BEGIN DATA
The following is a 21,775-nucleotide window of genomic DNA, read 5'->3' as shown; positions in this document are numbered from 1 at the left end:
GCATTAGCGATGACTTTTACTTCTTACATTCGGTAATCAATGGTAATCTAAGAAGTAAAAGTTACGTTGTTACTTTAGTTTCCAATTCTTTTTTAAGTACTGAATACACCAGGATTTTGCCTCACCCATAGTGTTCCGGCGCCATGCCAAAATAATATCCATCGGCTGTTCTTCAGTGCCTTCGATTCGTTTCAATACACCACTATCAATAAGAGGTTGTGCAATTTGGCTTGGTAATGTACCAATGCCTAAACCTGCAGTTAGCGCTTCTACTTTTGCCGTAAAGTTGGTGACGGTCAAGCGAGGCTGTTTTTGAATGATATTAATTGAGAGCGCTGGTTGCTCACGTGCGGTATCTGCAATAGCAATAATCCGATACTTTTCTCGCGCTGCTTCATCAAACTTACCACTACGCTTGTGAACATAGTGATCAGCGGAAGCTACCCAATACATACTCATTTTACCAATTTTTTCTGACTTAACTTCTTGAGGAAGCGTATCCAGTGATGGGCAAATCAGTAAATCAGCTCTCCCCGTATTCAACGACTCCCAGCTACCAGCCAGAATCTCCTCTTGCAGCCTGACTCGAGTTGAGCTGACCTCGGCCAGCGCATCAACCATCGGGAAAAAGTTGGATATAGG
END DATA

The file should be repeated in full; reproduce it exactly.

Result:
The following is a 21,775-nucleotide window of genomic DNA, read 5'->3' as shown; positions in this document are numbered from 1 at the left end:
GCATTAGCGATGACTTTTACTTCTTACATTCGGTAATCAATGGTAATCTAAGAAGTAAAAGTTACGTTGTTACTTTAGTTTCCAATTCTTTTTTAAGTACTGAATACACCAGGATTTTGCCTCACCCATAGTGTTCCGGCGCCATGCCAAAATAATATCCATCGGCTGTTCTTCAGTGCCTTCGATTCGTTTCAATACACCACTATCAATAAGAGGTTGTGCAATTTGGCTTGGTAATGTACCAATGCCTAAACCTGCAGTTAGCGCTTCTACTTTTGCCGTAAAGTTGGTGACGGTCAAGCGAGGCTGTTTTTGAATGATATTAATTGAGAGCGCTGGTTGCTCACGTGCGGTATCTGCAATAGCAATAATCCGATACTTTTCTCGCGCTGCTTCATCAAACTTACCACTACGCTTGTGAACATAGTGATCAGCGGAAGCTACCCAATACATACTCATTTTACCAATTTTTTCTGACTTAACTTCTTGAGGAAGCGTATCCAGTGATGGGCAAATCAGTAAATCAGCTCTCCCCGTATTCAACGACTCCCAGCTACCAGCCAGAATCTCCTCTTGCAGCCTGACTCGAGTTGAGCTGACCTCGGCCAGCGCATCAACCATCGGGAAAAAGTTGGATATAGG